Top 10 ways for young and old to practice ageism


By Marianne Delorey©

Our entire society — everything from schools to nursing homes, is structured around age. It is hard to argue that ageism isn’t the last “ism” we will need to overcome. So, to honor a society that values these stereotypes, here is a list of the top 10 ways to promote oversimplifying about someone’s age.

10. Use words that define people based on negative generalizations. For the old, I recommend fogy, geezer and old maid. For the young, try whippersnapper, delinquent or green around the ears.

M.Delorey_headshot9. Discredit the experiences of the group you are looking to isolate. Make sure the young know that you had it so much worse. If you are young, tell your grandparent they are old school and they need to get with the times.

8. Involve technology. Point out that kids can’t go anywhere without their cell phones. Also point out that older people still use a rotary dial landline phone.

7. Make a point to discredit their education to paint them as incompetent. If he is old, tell him that his degree is worthless now because everything has changed. If she is young, make a point to note that it is all book knowledge and she can’t apply any of it yet.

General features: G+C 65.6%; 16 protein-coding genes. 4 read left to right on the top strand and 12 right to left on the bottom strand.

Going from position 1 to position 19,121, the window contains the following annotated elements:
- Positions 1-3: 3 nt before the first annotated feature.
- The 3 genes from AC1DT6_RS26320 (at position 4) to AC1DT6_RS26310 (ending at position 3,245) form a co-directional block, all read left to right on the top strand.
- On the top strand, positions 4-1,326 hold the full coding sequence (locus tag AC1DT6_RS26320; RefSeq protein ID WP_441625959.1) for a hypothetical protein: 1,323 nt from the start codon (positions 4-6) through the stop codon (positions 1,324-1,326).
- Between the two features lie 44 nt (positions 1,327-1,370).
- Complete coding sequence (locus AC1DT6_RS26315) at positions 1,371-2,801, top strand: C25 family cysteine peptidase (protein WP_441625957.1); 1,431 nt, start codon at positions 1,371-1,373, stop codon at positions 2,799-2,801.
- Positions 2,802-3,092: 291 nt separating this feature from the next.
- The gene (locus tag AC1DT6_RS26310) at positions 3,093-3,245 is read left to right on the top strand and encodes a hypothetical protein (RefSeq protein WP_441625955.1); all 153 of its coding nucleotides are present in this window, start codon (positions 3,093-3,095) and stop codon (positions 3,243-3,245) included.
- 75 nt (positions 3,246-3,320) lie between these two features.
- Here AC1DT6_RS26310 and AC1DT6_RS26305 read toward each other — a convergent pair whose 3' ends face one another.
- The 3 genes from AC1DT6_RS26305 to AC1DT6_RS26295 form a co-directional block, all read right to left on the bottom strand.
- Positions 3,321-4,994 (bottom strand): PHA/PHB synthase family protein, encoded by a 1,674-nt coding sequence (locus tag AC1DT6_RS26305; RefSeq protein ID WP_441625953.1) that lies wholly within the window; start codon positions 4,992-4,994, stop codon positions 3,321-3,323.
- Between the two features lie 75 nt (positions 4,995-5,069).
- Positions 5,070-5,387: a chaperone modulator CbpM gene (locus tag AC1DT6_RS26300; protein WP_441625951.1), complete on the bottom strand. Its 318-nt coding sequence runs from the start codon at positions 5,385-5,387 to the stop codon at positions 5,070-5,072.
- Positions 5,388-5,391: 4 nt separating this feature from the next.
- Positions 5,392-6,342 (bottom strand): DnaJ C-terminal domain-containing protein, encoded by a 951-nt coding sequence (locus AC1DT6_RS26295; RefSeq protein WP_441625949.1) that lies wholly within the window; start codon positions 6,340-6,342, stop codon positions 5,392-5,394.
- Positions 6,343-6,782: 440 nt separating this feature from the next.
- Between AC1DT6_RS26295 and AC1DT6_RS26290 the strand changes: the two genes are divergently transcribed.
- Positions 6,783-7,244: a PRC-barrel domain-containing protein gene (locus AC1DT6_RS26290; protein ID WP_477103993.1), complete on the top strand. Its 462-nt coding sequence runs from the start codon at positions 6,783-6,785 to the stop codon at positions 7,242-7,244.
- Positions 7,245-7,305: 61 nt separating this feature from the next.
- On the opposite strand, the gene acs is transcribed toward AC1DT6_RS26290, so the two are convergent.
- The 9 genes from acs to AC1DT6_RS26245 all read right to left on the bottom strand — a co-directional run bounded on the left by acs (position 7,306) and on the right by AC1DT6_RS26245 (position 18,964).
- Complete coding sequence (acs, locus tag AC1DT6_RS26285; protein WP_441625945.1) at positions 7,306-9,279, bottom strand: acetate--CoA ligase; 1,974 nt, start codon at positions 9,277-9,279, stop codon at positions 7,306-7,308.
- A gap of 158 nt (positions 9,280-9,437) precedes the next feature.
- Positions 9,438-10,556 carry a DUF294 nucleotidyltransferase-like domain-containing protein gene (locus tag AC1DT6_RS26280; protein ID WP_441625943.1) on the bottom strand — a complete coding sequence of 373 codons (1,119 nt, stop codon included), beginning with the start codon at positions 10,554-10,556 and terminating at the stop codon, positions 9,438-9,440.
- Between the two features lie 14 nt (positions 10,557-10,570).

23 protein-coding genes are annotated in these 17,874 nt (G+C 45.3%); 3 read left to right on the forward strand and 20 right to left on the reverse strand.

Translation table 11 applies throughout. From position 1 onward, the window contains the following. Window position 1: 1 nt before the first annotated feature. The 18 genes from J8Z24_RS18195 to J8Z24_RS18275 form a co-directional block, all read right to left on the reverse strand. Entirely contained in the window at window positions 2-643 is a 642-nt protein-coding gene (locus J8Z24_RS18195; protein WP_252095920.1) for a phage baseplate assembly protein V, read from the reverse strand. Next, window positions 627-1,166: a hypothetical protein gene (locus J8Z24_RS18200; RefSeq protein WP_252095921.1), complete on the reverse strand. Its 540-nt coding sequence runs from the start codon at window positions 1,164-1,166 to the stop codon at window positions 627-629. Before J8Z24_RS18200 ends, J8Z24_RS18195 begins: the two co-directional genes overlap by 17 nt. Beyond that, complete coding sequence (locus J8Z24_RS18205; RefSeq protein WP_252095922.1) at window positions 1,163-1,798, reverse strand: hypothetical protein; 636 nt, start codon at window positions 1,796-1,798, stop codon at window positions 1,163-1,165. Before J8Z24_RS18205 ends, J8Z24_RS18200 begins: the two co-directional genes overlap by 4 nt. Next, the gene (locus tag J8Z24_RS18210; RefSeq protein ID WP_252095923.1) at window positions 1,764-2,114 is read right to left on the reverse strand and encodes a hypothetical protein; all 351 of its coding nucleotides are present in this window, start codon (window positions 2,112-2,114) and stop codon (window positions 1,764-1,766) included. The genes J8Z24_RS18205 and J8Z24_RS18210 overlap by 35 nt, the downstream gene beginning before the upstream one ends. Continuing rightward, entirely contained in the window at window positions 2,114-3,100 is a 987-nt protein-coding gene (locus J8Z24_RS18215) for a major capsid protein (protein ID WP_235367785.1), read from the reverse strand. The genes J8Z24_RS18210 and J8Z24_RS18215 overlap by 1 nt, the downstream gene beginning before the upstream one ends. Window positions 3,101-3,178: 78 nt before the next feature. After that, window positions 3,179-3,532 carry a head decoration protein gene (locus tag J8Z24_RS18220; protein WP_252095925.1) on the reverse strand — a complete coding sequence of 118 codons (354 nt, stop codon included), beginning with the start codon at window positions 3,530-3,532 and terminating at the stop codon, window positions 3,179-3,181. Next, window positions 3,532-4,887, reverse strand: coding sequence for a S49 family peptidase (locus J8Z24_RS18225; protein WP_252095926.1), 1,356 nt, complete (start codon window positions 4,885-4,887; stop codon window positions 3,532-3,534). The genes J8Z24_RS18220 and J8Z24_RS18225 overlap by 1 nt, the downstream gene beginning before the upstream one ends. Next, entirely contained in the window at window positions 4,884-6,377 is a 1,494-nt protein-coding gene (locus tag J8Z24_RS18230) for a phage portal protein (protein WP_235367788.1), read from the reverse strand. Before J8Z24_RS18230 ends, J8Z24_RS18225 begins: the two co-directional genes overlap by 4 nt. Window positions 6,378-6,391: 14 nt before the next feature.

6. Put down their physical attributes. If you are talking to an old person, make sure you hold their arm and treat them like they need help. Point out all the health problems they have. If you are talking to a young person, say things like, “Oh, isn’t she cute. She thinks working out will keep her perfect body forever.”

5. Make sure you tie their mental limitations to the number of years they’ve been on this planet. Prompt your grandmother for an answer if she takes her time to respond to your question. Or call your grandson “hung over” or “hormonal” if he is having a bad day.

4. Treat them with pity and assume they are jealous of you. About the young, say, “Oh, the poor thing had to choose between family and a career. It was so much easier back in the day.” And about the old say, “It must be so hard to lose everything piece by piece. I bet they’d turn back time if they could.”

3. Point out the other group’s dependence on society while demanding preferential treatment for yourself, “I can’t believe he has been on unemployment for so long. I paid into the Social Security system, so I’m not living off him.” Or, “The old suck the health care system dry. There is no room left for my maternity leave.”

2. Assume you know how they feel. About the old, say “I bet she’s miserable all the time because she’s about to die.” Or, if she is young, say “I bet she’s at that awkward stage and can’t find a boyfriend.”

And the number one way to promote ageism is to think that it is a one way street. People of all ages experience prejudice. Remember, however, that everyone is an individual. Grouping people together is one way to distance yourself from them, but think how much better our society would be if we could all look beyond the skin, wrinkly or smooth, and visit the person within before you decide about them.

Marianne Delorey, Ph.D. is the executive director of Colony Retirement Homes. She can be reached at 508-755-0444 or and Archives of articles from previous issues can be read at